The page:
Peter and John had good news in their souls and they were not about to hold that inside of them. If healing a person of a disease got them into trouble, it was worth it. Jesus said, "whoever gives even a cup of cold water to one of these little ones in the name of a disciple — truly I tell you, none of these will lose their reward." In the name of a disciple ... or maybe better put, if you give even a cup of cold water because you name yourself as being a disciple. If because you follow Jesus you do even the smallest act of kindness to someone else, you will not lose your reward.

If because you follow Jesus you welcome and are welcomed, you will not lose your reward. We like to be rewarded, don't we? We like to know that someone notices the good things that we do. Jesus is saying that these good things will be noticed – they will be noticed by everyone. Not everyone will respond the same way though. Some will look at our love and compassion on others as being offensive. Whether we receive love and compassion in time of need or give love and compassion, some people will be offended even to the point of being angry and wanting to make us stop. Isn't that dumbfounding?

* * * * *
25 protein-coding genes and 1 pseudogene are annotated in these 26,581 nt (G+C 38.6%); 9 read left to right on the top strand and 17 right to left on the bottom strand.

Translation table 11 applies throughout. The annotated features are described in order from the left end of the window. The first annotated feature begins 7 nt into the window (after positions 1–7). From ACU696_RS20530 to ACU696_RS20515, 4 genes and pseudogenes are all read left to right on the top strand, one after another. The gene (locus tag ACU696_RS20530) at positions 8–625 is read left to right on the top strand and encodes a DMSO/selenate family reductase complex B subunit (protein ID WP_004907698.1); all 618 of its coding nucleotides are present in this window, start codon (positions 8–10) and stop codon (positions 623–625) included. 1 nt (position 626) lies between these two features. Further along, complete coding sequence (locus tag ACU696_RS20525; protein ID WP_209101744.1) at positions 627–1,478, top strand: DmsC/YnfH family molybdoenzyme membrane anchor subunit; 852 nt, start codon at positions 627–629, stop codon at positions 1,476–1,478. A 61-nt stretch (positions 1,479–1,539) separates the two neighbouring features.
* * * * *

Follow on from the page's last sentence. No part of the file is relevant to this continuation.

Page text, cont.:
Jesus tells us to welcome people anyway. Jesus tells us to help people anyway. He isn't real clear about what the reward will be, just that there will be a reward. If you receive a prophet you will receive the reward of the prophet. If someone welcomes you on account of you being a person of faith, they are welcoming Jesus. If you do a small act of kindness for someone, like giving a cup of cold water to someone who thirsts, you will not lose your reward.

This reward ... I don't think it's the reason we are to welcome and to accept being welcomed. Instead I think we should tuck this promise inside our hearts for the day when people express their dissatisfaction because we are generous and welcoming, and in case we are ever brought into the courts because we heal and teach the hope of Christ. Remembering these words of Jesus will give us strength and courage. Even if those around you criticize your good deeds and think you should be more selfish, you will remember that you are generous because you are a disciple. You are welcoming because you have been welcomed.

When we are welcomed, Christ is welcomed. When we welcome others, Christ is welcomed. Jesus says, "Whoever welcomes you welcomes me." Who is the "you" that Jesus is referring too? Specifically in that moment Jesus was talking to his 12 disciples. But in the larger teaching, Jesus is talking to everyone who loves him. Some of those people go to church and some don't. Some of those people look like us and some don't. When Jesus tells us to give even a cup of cold water to the little ones, I think he is saying, don't try to figure out who is a prophet and who is righteous. Don't decide who you should welcome ... just welcome people. Love people. If someone is thirsty, give them something to drink. And if someone else doesn't think that thirsty person deserves a drink, give them a drink too.